Originally published May 2010

Keywords: Electronically stored information, ESI, discovery, search terms, information retrieval, concept searches


A large corporation is served with a complaint accusing it of participating in a price-fixing conspiracy. Multiple discovery requests follow seeking electronically stored information (ESI). In-house counsel speaks with the company's IT department to estimate the scale of the review and is disturbed by the sheer number of files to be reviewed. How can a meaningful review be accomplished in a reasonable time frame in a cost-effective way?

The Risks Associated with Using Search Terms

The use of search terms has become the new panacea of many electronic discovery vendors that trumpet the use of technology to reduce the costs of identifying relevant documents and the number of documents that need to be reviewed. But some critics contend that keyword searches may fail to identify potentially relevant information. As Magistrate Judge Paul Grimm observed in his 2008 Victor Stanley decision, "while it is universally acknowledged that keyword searches are useful tools for search and retrieval of ESI, ... there is a growing body of literature that highlights the risks associated with conducting an unreliable or inadequate keyword search or relying exclusively on such searches."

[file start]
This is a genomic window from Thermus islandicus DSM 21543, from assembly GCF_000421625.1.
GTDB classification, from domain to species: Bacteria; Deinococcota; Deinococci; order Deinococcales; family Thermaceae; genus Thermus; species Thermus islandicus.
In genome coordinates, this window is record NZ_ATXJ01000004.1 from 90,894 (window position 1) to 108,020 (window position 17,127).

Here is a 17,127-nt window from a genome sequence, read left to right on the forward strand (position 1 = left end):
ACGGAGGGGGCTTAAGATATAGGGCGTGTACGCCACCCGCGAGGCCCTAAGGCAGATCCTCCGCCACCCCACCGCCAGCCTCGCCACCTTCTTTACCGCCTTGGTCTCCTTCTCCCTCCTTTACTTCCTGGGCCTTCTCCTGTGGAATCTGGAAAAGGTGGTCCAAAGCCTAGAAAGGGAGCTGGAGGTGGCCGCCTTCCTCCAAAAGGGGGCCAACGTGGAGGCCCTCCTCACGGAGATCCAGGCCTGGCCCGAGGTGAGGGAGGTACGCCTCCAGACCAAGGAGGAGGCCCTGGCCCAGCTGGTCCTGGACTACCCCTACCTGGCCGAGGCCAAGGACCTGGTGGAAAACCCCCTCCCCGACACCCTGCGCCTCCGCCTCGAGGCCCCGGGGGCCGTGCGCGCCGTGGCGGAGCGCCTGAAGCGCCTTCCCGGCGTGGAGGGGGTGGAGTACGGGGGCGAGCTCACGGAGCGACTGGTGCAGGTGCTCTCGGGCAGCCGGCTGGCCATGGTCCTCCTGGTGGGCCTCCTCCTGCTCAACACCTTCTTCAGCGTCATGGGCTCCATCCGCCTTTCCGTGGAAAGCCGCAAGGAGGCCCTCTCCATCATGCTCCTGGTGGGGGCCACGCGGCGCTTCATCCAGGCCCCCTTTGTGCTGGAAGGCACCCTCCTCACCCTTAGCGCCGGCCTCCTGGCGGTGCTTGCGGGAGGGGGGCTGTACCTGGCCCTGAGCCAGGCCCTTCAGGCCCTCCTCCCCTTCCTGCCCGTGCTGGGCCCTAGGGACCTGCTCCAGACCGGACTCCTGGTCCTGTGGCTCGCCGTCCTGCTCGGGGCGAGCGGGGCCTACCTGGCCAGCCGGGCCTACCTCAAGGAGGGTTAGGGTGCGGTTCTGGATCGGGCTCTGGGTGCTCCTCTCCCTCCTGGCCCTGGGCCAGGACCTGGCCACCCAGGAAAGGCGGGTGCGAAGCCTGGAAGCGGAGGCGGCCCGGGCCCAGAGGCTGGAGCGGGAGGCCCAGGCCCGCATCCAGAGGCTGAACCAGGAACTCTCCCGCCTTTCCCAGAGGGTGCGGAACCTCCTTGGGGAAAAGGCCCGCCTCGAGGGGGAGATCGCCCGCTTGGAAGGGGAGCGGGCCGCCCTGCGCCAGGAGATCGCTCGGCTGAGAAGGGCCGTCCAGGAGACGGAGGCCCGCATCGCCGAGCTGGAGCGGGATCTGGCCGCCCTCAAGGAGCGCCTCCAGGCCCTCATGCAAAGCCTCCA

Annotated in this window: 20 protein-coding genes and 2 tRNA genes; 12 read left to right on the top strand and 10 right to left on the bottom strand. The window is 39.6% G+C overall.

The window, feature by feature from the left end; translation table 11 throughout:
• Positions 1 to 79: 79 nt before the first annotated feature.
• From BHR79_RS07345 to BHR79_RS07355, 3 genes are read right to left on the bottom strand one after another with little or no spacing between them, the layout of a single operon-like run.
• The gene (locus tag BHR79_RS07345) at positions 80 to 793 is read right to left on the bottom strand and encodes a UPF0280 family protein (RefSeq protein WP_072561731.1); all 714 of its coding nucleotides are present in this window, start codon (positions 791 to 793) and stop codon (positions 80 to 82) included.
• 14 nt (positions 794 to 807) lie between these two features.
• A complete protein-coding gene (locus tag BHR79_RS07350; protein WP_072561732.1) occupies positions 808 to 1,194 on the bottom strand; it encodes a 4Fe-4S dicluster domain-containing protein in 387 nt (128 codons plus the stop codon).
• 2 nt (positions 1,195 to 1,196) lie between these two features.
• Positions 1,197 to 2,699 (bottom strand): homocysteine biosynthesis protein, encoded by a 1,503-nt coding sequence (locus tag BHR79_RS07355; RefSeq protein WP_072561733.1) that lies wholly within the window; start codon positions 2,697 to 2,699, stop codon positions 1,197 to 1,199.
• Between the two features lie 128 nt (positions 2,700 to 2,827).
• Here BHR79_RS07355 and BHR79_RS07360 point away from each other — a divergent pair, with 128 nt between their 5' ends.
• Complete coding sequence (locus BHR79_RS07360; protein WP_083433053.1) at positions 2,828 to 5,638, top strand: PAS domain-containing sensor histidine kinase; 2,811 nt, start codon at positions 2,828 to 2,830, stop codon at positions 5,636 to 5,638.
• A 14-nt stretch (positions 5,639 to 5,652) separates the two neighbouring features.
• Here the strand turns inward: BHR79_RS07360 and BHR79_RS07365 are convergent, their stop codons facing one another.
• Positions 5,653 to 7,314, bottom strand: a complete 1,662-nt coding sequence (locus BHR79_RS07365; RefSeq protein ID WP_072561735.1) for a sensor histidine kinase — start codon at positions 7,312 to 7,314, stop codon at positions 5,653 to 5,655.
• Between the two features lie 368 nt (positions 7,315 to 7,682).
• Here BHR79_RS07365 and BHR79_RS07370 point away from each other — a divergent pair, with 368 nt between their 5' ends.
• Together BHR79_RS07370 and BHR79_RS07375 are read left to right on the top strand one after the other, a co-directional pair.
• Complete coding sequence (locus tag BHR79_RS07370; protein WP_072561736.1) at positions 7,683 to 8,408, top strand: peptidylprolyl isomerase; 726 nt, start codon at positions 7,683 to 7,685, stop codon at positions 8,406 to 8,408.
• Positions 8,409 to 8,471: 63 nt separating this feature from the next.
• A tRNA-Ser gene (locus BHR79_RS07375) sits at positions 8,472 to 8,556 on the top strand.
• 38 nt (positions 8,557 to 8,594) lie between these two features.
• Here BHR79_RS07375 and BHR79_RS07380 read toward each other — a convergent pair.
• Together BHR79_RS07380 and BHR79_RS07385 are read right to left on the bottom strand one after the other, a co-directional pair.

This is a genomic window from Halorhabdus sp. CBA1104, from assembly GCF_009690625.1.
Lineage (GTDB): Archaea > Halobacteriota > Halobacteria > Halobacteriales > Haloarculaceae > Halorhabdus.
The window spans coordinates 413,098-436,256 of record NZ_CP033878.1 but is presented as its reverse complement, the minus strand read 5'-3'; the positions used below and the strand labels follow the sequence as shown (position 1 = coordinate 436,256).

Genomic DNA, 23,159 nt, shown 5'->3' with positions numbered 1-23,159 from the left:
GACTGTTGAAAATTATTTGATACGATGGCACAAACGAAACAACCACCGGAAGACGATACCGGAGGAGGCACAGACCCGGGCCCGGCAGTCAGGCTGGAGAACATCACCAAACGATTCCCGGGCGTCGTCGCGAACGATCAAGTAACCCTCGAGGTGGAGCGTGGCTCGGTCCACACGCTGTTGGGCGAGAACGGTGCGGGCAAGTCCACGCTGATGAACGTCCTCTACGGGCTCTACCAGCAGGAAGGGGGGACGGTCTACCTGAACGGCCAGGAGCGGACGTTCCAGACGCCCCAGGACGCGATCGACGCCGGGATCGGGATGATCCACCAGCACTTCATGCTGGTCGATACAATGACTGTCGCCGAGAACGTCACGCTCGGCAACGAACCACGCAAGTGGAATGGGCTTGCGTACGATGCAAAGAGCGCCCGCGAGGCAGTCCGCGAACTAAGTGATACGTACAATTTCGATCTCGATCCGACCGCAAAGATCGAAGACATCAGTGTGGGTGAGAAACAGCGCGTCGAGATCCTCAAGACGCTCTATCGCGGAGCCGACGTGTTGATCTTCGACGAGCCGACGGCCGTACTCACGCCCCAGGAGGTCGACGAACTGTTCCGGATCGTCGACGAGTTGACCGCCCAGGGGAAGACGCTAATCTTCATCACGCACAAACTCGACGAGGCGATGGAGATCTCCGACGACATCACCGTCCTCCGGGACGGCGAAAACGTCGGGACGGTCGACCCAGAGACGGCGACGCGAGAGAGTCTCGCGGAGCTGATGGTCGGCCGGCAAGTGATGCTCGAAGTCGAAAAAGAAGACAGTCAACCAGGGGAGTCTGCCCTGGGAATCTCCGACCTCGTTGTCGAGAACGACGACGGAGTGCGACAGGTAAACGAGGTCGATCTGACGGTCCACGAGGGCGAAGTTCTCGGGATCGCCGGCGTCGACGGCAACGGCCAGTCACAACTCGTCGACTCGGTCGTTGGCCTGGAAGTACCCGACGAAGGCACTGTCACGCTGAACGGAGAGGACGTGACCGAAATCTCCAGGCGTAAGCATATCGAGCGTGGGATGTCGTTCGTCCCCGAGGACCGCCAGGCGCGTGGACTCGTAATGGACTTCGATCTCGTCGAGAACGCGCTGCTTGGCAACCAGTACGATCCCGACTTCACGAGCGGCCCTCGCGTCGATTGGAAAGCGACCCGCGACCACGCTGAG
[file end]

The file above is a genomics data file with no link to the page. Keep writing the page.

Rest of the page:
While no computer-assisted information retrieval (IR) system yet developed can simply scan through a mountain of data and infallibly identify exactly those documents that an attorney would deem relevant, many IR options exist beyond traditional keyword searches that can reduce the risks associated with using search terms. For example, established search algorithms, commonly called "Boolean" or "set-theoretic" models, make binary decisions regarding the responsiveness of documents based on various simple tests, such as the presence of keywords within a certain distance of one another, linked by AND, OR, and NOT. A document is judged as either responsive or not, with no middle ground. Other search approaches, often broadly gathered under the rubric of "concept searches," move beyond this paradigm in a variety of ways.

Mitigating the Risks Associated with Using Search Terms

There are several ways to mitigate the risks of using traditional keyword searching. While not all of these options are appropriate in every case, consideration should be given to the following factors: